An 18-KA Glacial Lake Outburst Flood From Glacial Lake Durango: Southern San Juan Mountains, Colorado

Bojan, Adam and Kenny , Dr. Ray (2013) An 18-KA Glacial Lake Outburst Flood From Glacial Lake Durango: Southern San Juan Mountains, Colorado. [Abstract]

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Abstract

Cosmogenic nuclide (10Be) surface exposure ages were obtained on granite and sandstone boulders from a boulder field south of Durango, Colorado. The rounded boulders in the boulder field: (1) measure 2-4 meters in diameter; (2) occur at elevations between 2006 and 2028 meters; (3) are in a remote location approximately 96 meters above the modern Animas River; (4) are located approximately 9.4 km down-gradient from the southernmost, Last Glacial Maximum (LGM) terminal moraine; and, 5) are located approximately 22 km down-gradient from the closest granite outcrop. The boulder field was thought to have been emplaced by a glacial lake outburst based on the size of the boulders, elevation, location, local geology and geomorphology. Two boulders from the boulder field, a granite and a sandstone, yielded exposure ages of 18.2 ± 2.5 and 18.1 ± 2.2 ka, respectively. The exposure age dates indicate that the glacial lake outburst flood occurred close to the LGM for this area (19.4 ± 1.5 ka; Guido, et. al, 2007). Another granite boulder, resting at an elevation of 2012 meters, from a different boulder field, was also exposure age dated and yielded an anomalously young exposure age of 2.5 ± 0.4 ka. The second boulder field: (1) is located approximately 4.5 km down-gradient from the LGM terminal moraine; and, (2) contains a cluster of boulders that form a linear array in a gully along the north face of Smelter Mountain (in Durango). The exposure age date of the second granite boulder likely represents the age of the last downslope movement of the boulder in the north-facing gully. It is reasonable to suggest that the downslope movement of 2-4 meter diameter boulders occurred as a result of a significant (regional or local) precipitation event. Remarkably, the 2.5 ± 0.4 ka exposure age on the granite boulder correlates well with the onset of regional climate change recorded in the nearby La Plata Mountains. A palynology study by Petersen and Mehringer (1976) indicates that an upward advance in the La Plata Mountain timberline position began around 2.55 ± 0.075 ka, and peaked at a mean of about 2.0 ka.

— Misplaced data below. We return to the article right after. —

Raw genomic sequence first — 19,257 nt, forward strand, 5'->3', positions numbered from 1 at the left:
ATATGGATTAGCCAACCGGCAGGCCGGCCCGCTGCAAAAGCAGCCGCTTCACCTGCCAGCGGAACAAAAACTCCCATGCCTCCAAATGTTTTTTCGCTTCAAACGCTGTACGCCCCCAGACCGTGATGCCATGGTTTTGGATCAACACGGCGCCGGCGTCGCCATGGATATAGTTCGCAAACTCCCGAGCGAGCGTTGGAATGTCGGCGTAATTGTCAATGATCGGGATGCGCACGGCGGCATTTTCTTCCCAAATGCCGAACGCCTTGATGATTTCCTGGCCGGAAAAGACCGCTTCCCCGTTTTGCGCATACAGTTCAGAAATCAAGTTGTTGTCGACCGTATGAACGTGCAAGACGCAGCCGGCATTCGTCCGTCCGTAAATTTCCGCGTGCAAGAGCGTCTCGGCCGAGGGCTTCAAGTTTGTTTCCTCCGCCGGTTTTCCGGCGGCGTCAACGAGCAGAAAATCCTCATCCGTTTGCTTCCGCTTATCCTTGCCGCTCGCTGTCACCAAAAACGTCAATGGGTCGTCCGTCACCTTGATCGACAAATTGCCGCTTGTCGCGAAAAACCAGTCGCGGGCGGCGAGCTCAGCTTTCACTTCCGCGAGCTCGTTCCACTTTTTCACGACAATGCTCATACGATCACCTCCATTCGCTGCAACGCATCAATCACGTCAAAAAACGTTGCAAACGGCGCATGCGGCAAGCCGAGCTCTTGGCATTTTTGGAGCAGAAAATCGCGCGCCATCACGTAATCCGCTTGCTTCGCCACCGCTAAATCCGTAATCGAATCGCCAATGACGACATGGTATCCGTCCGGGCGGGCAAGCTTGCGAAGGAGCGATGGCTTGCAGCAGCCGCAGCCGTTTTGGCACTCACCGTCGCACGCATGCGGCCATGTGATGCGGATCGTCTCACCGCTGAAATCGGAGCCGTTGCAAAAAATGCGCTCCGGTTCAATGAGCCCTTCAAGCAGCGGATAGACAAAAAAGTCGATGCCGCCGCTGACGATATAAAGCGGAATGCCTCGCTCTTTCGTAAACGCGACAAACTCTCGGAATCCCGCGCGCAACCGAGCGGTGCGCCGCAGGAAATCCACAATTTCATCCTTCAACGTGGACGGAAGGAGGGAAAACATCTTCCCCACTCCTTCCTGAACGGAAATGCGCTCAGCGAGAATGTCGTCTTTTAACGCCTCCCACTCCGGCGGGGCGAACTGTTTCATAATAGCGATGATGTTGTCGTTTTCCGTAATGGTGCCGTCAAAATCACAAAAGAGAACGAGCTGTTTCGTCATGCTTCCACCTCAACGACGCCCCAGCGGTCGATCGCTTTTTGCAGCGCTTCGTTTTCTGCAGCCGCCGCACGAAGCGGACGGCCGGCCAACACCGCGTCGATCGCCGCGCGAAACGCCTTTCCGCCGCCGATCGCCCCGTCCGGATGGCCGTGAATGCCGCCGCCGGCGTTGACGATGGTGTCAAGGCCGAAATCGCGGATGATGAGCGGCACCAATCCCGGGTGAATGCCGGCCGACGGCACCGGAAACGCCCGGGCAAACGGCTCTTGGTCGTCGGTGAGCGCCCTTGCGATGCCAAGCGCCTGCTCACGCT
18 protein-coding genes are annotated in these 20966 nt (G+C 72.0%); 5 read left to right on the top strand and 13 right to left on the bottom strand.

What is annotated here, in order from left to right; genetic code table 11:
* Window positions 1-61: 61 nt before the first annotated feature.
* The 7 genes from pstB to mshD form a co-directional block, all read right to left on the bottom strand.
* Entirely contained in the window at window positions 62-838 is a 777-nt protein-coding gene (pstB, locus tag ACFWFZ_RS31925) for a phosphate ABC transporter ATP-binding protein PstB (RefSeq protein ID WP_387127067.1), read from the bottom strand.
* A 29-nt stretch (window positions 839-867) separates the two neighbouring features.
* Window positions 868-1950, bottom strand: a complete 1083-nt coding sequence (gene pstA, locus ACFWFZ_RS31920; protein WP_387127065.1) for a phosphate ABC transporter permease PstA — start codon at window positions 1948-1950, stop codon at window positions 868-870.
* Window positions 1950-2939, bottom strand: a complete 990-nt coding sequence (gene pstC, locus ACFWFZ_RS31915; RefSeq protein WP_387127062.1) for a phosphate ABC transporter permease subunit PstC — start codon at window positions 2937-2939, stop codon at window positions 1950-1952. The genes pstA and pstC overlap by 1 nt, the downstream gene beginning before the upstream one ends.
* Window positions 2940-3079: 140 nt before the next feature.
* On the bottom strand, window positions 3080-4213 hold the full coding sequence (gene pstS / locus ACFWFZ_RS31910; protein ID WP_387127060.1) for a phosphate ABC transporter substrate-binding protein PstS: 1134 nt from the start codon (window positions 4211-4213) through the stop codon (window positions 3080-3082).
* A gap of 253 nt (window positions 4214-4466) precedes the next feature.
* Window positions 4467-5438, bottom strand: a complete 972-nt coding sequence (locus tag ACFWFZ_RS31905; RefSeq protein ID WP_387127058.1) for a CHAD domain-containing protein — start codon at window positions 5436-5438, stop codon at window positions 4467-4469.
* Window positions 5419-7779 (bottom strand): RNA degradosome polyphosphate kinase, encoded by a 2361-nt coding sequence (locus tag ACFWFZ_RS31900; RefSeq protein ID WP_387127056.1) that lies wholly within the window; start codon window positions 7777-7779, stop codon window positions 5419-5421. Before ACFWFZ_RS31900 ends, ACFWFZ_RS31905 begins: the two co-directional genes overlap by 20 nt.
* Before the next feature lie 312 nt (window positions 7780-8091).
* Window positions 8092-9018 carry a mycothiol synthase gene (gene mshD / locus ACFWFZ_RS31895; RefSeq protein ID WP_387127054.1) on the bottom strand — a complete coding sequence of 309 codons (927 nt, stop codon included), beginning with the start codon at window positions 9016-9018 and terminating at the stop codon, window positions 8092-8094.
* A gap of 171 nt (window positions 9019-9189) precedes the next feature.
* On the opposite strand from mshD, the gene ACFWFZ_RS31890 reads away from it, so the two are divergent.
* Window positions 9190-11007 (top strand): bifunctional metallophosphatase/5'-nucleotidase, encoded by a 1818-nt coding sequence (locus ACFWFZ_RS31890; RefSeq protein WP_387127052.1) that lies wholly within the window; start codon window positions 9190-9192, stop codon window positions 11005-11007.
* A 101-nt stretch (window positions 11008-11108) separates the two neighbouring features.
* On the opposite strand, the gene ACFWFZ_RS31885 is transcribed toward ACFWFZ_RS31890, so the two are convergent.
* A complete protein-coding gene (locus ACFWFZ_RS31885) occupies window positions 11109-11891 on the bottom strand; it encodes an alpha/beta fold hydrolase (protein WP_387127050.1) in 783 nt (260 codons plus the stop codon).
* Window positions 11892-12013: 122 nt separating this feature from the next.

Item Type: Abstract
Created by Student or Faculty: Student
Additional Information: 8th Annual Natural & Behavioral Sciences Undergraduate Research Symposium with Abstracts
Uncontrolled Keywords: Glacial Lake Durango, Southern San Juan Mountains, Cosmogenic Nuclide, Granite, Sandstone, Animas River, Palynology Study, La Plata Mountains, Geology, Geomorphology, Physical Geography, Sedimentation Analysis, Landforms, Mountains,
Subjects: School of Natural and Behavioral Sciences > Geosciences
NBS Symposium
Depositing User: Alejandro Marquez
Date Deposited: 26 Jun 2013 14:13
Last Modified: 26 Jun 2013 14:13
URI: http://eprints.fortlewis.edu/id/eprint/217


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